Buñuel didn't throw me out, so I must have some talent, right?"

'Timecrimes' director's latest is a romance featuring alien invaders

French screenwriter Jean-Claude Carrière has just turned 80. The man who wrote scripts with Luis Buñuel for 20 years and worked shoulder to shoulder with theater director Peter Brook over 35 seasons is in San Sebastián to promote a documentary about his life, 250 metros, directed by Juan Carlos Rulfo, and Monday's presentation coincided with his landmark birthday.

The occasion has given him time to laugh, do interviews, joke in his Frenchified Spanish, eat heartily and demonstrate his enormous humanity and love for his fellow man. "The world of tomorrow is going to be a mix, and I don't know if that is good or bad," he says. "Tomorrow will be for nomads, for pilgrim cultures. Nobody will have roots. And they will be even less deep, something that I consider dangerous, because it doesn't let you see the world." The 250 meters of the title is the distance from the house of his birth in Colombières-sur-Orb in southern France to his grave in the cemetery, where his first wife already awaits him. "I've had the luck to earn my living with my talent. And now I could live on very little, on 600 euros a month if I fail in the cinema or theater. I would eat what I grow in my vegetable patch," he says.

Asked about his two masters, Carrière says that "by luck" they were nothing like each other. "Luis was a block of granite, but with grains that don't end, with dark and beautiful nooks and crannies on the inside. Peter is not an author. He goes from one terrain to the next, spreading his fertility and his intelligence, a very sensitive intelligence. And he lets you work without you ever feeling tired. He is light, like an insect moving from one work to the other; Luis was a rock, robust."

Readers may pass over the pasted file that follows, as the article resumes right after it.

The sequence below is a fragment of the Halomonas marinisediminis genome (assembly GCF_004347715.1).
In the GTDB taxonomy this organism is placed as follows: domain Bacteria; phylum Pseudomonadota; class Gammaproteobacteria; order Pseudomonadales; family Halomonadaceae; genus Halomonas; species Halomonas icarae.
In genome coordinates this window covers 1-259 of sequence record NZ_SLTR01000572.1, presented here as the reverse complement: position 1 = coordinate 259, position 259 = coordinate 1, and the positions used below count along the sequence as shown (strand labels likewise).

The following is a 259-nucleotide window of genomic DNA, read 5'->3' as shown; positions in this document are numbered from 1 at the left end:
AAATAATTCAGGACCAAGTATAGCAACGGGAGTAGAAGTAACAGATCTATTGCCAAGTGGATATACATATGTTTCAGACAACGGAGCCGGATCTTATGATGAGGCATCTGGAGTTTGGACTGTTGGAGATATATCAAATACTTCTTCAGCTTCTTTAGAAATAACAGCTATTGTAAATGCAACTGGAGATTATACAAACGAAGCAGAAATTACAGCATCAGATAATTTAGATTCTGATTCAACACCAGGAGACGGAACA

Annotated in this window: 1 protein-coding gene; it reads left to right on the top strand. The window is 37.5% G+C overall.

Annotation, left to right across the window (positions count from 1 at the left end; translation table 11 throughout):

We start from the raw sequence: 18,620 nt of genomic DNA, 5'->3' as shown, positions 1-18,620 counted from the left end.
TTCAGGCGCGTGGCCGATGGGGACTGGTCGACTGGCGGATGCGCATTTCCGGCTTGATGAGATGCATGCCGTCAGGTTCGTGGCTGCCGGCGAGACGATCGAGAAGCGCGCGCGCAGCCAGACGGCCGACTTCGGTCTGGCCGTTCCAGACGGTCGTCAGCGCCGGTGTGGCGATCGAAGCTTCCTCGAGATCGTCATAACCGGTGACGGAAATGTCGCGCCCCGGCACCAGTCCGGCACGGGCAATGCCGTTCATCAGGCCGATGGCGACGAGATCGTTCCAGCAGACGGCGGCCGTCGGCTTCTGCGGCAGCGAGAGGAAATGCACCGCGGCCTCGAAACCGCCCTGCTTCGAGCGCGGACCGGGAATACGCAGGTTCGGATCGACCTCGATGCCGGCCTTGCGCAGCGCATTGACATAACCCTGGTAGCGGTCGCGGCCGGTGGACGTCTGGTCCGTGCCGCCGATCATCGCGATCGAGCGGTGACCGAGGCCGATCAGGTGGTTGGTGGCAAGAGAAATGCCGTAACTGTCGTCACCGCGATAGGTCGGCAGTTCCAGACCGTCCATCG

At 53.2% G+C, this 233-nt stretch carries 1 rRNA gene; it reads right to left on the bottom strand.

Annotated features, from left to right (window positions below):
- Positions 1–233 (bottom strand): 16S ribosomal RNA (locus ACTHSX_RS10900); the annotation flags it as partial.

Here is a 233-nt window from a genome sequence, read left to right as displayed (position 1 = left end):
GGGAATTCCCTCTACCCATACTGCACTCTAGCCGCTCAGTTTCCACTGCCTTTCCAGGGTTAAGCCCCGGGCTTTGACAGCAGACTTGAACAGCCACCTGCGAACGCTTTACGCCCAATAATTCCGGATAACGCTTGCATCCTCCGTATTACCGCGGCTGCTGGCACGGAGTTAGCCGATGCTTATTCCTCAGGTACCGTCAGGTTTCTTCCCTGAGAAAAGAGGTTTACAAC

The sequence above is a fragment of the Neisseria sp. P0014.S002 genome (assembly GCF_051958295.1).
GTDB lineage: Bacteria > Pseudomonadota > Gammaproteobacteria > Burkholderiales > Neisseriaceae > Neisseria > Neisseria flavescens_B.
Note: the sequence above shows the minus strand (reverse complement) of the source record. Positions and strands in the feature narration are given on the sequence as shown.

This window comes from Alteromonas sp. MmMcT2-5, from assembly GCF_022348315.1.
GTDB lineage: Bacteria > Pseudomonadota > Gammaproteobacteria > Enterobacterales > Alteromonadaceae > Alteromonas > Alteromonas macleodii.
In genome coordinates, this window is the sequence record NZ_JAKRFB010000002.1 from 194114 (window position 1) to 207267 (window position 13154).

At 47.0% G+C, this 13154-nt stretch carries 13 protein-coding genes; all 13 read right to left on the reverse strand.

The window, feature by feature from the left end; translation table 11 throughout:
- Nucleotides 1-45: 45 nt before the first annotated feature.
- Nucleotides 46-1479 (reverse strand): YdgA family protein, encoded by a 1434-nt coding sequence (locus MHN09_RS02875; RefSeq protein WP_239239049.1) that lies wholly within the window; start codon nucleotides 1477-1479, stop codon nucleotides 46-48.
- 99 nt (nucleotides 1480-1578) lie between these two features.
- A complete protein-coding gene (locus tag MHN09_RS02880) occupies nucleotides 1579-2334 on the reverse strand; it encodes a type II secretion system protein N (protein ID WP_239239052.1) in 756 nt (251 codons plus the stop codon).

In the end it didn't go badly for him: "Neither of the two threw me out, and they were and are the greatest. I must have some talent, right? I thought a lot about Luis today," he admits, "and it is a pleasure to recall my times with him... To have worked with a man like that leaves an important trace in your work and life. Even today, when I have to make a decision, I think about what Luis would have chosen in my place. He always answers me, even though he sometimes says, 'That's your problem'."

The film takes him to his Paris of the 1950s, to Toledo and Buñuel's Mexico, to the Madrid of "my master Luis" and of José Bergamín, to the hippy New York that he enjoyed with his close friend Milos Forman, and to the India of the Mahabharata, the epic that he spent 11 years adapting with Brook. And everywhere he laughs and happily says goodbye to those worlds to which he might not return. Or maybe he will: "These are my first 80 years," he says.

Jean-Claude Carrière on his 80th birthday in San Sebastián
Jean-Claude Carrière on his 80th birthday in San SebastiánJESÚS URIARTE
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